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Hurricane Harvey: The Experiences of Immigrants Living in the Texas Gulf Coast

Section 2: How Were Immigrants Affected by Hurricane Harvey?

Reflecting their more challenging financial circumstances and lower levels of education, immigrants were particularly vulnerable to employment and income disruptions as a result of Hurricane Harvey. A larger share of immigrants said they experienced some type of income or job loss as a result of the storm compared to native-born residents (64 percent versus 39 percent). Specifically, immigrants were more than twice as likely to say someone in their household had overtime or regular hours cut back at work (54 percent versus 24 percent). By contrast, immigrants were somewhat less likely than individuals born in the United States to say their home was damaged as a result of the storm (35 percent versus 45 percent).1 Overall three-quarters (74 percent) of immigrants in the region said they were affected by some type of property damage to their home or vehicle and/or some form of job or income loss, compared to 63 percent of native-born residents.

Table 1: Hurricane Harvey Effects by Residency Status
Percent who report the following as a result of Hurricane Harvey: Immigrants Native-born
Someone in household experienced income/job loss (NET) 64% 39%
Someone in household was laid off/lost a job 16 10
Someone in household had hours cut back at work 54 24
Someone in household had any other loss of income 39 29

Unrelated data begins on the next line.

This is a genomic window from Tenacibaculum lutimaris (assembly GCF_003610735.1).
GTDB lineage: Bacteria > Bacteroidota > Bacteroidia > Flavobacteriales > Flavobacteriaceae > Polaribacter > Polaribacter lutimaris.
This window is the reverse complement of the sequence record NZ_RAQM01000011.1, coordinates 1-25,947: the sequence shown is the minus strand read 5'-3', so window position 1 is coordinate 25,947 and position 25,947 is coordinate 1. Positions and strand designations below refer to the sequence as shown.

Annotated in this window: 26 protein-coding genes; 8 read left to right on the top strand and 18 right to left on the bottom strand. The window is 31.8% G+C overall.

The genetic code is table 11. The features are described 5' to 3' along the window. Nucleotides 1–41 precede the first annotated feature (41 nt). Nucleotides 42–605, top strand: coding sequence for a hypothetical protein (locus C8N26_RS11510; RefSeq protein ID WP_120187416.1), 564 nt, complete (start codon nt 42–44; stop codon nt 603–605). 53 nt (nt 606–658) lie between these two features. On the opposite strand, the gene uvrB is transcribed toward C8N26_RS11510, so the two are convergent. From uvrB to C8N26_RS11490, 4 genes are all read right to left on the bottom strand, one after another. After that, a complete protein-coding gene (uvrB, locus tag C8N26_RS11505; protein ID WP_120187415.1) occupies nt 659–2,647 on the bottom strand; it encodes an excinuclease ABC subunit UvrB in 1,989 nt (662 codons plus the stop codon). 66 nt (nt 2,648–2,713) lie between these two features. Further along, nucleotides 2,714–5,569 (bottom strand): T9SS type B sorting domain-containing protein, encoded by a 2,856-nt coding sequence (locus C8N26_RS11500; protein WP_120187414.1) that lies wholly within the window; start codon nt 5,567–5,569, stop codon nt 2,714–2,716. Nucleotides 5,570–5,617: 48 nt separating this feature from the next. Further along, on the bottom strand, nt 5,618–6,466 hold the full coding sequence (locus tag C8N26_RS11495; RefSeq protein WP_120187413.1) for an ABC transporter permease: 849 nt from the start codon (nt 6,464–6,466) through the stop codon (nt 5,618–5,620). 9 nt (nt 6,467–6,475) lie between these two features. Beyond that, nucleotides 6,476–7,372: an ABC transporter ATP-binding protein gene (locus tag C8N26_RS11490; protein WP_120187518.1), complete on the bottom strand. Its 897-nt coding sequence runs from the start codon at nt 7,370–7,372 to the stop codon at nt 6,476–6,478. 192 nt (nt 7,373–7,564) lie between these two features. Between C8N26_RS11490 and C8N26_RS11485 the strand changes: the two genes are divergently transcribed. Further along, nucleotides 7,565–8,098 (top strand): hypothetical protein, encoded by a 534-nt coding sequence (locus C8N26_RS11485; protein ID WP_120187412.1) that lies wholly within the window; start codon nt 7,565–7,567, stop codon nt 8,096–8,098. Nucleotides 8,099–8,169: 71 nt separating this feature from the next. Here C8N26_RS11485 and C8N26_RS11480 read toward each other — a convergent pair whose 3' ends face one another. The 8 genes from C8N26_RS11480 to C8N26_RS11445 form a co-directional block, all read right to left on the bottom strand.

Home was damaged (NET) 35 45
Home had major damage or was destroyed 12 22
Home had minor damage 22 23
Vehicle was damaged 21 21
Any property damage/income effects 74 63

Again perhaps related to their economic status, immigrants who had damage to their home as a result of Hurricane Harvey were less likely than those born in the United States to say they had either flood insurance or homeowners’/renters’ insurance at the time Hurricane Harvey hit (41 percent versus 55 percent). Immigrants who were affected by Harvey were also less likely to report applying for government assistance after the storm. Four in ten immigrants whose homes were damaged said they applied for disaster assistance from either FEMA or the SBA following the hurricane, while almost two-thirds of native-born residents said they applied.

Figure 5: Among Those with Home Damage, Immigrants Were Less Likely to Have Insurance or Apply for Assistance

One potential reason immigrants may have been less likely to apply for disaster assistance is a possible fear of highlighting their own or someone else’s legal resident status. Half of immigrants with home damage said they were “somewhat” or “very worried” (48 percent) that if they tried to get help in recovering from Hurricane Harvey they would draw attention to their or a family member’s immigration status, while one in ten (9 percent) native-born residents said they were worried.

Figure 6: Half of Immigrants with Home Damage Said They Worried Seeking Help Would Draw Attention to Legal Status

Section 1: A Profile of Immigrants in Harvey-Affected Texas Counties Section 3: Financial Issues and Access to Health Care Following the Storm

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